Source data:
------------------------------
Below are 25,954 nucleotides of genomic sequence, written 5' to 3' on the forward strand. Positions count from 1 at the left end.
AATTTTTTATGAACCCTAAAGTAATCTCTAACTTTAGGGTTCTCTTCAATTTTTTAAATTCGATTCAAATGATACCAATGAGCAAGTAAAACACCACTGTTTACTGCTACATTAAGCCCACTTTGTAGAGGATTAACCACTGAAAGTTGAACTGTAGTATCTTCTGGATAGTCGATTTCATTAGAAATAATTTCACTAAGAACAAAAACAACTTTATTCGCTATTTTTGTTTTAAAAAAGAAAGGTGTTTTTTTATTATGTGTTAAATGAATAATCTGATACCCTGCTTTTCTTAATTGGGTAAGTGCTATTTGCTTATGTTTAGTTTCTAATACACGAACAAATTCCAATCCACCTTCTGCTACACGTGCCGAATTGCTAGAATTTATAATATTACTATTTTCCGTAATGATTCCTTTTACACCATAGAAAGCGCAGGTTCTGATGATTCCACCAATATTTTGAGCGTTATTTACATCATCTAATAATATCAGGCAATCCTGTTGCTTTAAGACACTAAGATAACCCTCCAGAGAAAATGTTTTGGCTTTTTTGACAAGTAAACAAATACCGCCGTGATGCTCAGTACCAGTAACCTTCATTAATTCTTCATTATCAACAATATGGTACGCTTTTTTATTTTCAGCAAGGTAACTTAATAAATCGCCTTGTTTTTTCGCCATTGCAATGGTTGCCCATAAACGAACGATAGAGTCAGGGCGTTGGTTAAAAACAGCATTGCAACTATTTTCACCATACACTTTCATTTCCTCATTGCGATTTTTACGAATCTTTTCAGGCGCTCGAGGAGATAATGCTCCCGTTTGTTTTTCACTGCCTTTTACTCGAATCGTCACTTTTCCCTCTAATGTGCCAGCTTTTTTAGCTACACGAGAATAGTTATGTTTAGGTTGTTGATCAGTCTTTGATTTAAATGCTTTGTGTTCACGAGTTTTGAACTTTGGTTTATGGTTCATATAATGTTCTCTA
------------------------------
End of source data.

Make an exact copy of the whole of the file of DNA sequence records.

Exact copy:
Below are 25,954 nucleotides of genomic sequence, written 5' to 3' on the forward strand. Positions count from 1 at the left end.
AATTTTTTATGAACCCTAAAGTAATCTCTAACTTTAGGGTTCTCTTCAATTTTTTAAATTCGATTCAAATGATACCAATGAGCAAGTAAAACACCACTGTTTACTGCTACATTAAGCCCACTTTGTAGAGGATTAACCACTGAAAGTTGAACTGTAGTATCTTCTGGATAGTCGATTTCATTAGAAATAATTTCACTAAGAACAAAAACAACTTTATTCGCTATTTTTGTTTTAAAAAAGAAAGGTGTTTTTTTATTATGTGTTAAATGAATAATCTGATACCCTGCTTTTCTTAATTGGGTAAGTGCTATTTGCTTATGTTTAGTTTCTAATACACGAACAAATTCCAATCCACCTTCTGCTACACGTGCCGAATTGCTAGAATTTATAATATTACTATTTTCCGTAATGATTCCTTTTACACCATAGAAAGCGCAGGTTCTGATGATTCCACCAATATTTTGAGCGTTATTTACATCATCTAATAATATCAGGCAATCCTGTTGCTTTAAGACACTAAGATAACCCTCCAGAGAAAATGTTTTGGCTTTTTTGACAAGTAAACAAATACCGCCGTGATGCTCAGTACCAGTAACCTTCATTAATTCTTCATTATCAACAATATGGTACGCTTTTTTATTTTCAGCAAGGTAACTTAATAAATCGCCTTGTTTTTTCGCCATTGCAATGGTTGCCCATAAACGAACGATAGAGTCAGGGCGTTGGTTAAAAACAGCATTGCAACTATTTTCACCATACACTTTCATTTCCTCATTGCGATTTTTACGAATCTTTTCAGGCGCTCGAGGAGATAATGCTCCCGTTTGTTTTTCACTGCCTTTTACTCGAATCGTCACTTTTCCCTCTAATGTGCCAGCTTTTTTAGCTACACGAGAATAGTTATGTTTAGGTTGTTGATCAGTCTTTGATTTAAATGCTTTGTGTTCACGAGTTTTGAACTTTGGTTTATGGTTCATATAATGTTCTCTA